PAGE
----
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Notice it says at each change in [something] use the function [some math function] add subtotal to [something].

Assuming your first row of data are the column headers, that will be displayed in the dropdown and also in the list with checkboxes. Otherwise it’ll say (Column A) / (Column B) / etc.

By default the first item in the dropdown will be selected, which is the first (left-most) column of your dataset. Change the value to what you want to subtotal on (here, “state”).

The math function we’re going to use for this example can either be “Count” or “Sum”. I’ll use “Sum,” and we’ll sum all of the 1’s that are in the column called “count”.

Pro Tip: If you need to select a “lot” of checkboxes, you can use the keyboard shortcut of “space bar” to toggle each checkbox in conjunction with the arrow keys. I’ll often go to the bottom of the list of checkboxes, select the last item, and then quickly alternate between pressing the “up” arrow key and then “space” to quickly select multiple checkboxes one after the other.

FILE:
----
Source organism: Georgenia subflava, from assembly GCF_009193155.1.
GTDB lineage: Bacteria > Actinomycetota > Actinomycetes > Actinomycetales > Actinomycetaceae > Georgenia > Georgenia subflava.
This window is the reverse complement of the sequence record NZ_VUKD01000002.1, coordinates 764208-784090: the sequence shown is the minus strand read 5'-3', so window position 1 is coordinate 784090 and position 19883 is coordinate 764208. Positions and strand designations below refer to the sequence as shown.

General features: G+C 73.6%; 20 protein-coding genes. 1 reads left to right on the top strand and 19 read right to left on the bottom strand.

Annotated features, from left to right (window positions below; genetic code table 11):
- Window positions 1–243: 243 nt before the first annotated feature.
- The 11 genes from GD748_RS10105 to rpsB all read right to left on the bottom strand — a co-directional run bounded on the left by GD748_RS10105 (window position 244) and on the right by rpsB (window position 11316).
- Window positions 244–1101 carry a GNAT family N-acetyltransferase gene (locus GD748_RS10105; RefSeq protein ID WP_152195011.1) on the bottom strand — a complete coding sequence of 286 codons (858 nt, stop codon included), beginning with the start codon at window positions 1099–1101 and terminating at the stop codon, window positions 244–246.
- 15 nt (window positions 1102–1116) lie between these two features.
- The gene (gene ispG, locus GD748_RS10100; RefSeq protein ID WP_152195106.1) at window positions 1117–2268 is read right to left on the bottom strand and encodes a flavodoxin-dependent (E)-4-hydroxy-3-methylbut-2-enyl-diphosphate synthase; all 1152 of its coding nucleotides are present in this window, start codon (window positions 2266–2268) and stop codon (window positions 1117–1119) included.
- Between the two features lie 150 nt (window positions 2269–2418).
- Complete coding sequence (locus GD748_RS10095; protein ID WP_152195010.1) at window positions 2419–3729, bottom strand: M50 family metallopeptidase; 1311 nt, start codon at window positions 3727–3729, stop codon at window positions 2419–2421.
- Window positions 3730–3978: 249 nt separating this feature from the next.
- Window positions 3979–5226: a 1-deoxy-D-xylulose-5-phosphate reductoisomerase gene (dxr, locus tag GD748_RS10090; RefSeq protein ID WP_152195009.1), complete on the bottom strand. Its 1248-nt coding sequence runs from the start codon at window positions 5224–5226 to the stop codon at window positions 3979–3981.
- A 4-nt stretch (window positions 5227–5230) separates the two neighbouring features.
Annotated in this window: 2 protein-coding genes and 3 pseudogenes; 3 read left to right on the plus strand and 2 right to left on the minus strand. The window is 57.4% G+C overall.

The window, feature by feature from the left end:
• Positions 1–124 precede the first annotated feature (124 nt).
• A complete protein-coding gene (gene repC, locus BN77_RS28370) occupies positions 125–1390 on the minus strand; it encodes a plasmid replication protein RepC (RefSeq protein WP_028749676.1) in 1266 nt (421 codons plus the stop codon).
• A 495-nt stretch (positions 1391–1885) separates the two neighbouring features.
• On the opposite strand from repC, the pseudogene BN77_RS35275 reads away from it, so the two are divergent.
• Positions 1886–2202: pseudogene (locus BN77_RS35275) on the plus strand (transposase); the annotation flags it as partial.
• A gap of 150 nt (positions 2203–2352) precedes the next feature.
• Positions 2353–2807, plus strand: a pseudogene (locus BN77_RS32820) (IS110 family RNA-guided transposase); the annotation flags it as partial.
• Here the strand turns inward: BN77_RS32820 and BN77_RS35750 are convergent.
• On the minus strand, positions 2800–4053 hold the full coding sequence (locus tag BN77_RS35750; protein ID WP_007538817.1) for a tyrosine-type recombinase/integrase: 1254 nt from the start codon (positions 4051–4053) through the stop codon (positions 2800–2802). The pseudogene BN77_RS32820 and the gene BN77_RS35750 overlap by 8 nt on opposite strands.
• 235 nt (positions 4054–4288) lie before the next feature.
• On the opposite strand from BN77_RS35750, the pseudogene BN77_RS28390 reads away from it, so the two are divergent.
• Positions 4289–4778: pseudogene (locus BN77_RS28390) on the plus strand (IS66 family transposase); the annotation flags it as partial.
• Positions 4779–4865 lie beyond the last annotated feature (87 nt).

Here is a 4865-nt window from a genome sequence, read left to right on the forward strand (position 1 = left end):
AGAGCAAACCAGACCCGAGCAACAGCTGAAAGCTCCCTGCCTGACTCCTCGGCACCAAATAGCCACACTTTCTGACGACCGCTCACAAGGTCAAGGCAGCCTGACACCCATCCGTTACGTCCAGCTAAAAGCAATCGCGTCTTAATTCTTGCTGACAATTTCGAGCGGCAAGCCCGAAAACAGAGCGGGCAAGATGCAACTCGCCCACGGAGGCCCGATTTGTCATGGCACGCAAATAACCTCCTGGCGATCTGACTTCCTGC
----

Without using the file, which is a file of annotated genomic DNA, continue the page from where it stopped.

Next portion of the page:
After you’ve selected the necessary columns to apply the function to, hit the “OK” button. Here, we’ve selected the one column called “count” and we’re going to Sum the values.

When doing Subtotals, you’ll generally want to perform the function on numerical data.

The Excel worksheet now looks like the screenshot below. You can see it automatically inserted rows 5, 13, and 17 (and then more, not visible).

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5. View the Subtotals

Clicking on the “2” will collapse (hide) the details and show what you subtotaled on:

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Clicking the “3” will expand everything, showing all of the details (the last image in Step 4 above).

6. (Optional) Make the Subtotals Easier to Read

a) Collapse the data (i.e. click on View “2” as seen in Step 5 above)

b) Highlight the data

c) Go to the “Go To Special” menu: in the “Home” tab >> “Editing” section >> “Find and Select” >> “Go To Special”

Keyboard shortcut on Windows: Ctrl + G, then hit “Special”

d) Select “Visible cells only”.

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e) Click the “OK” button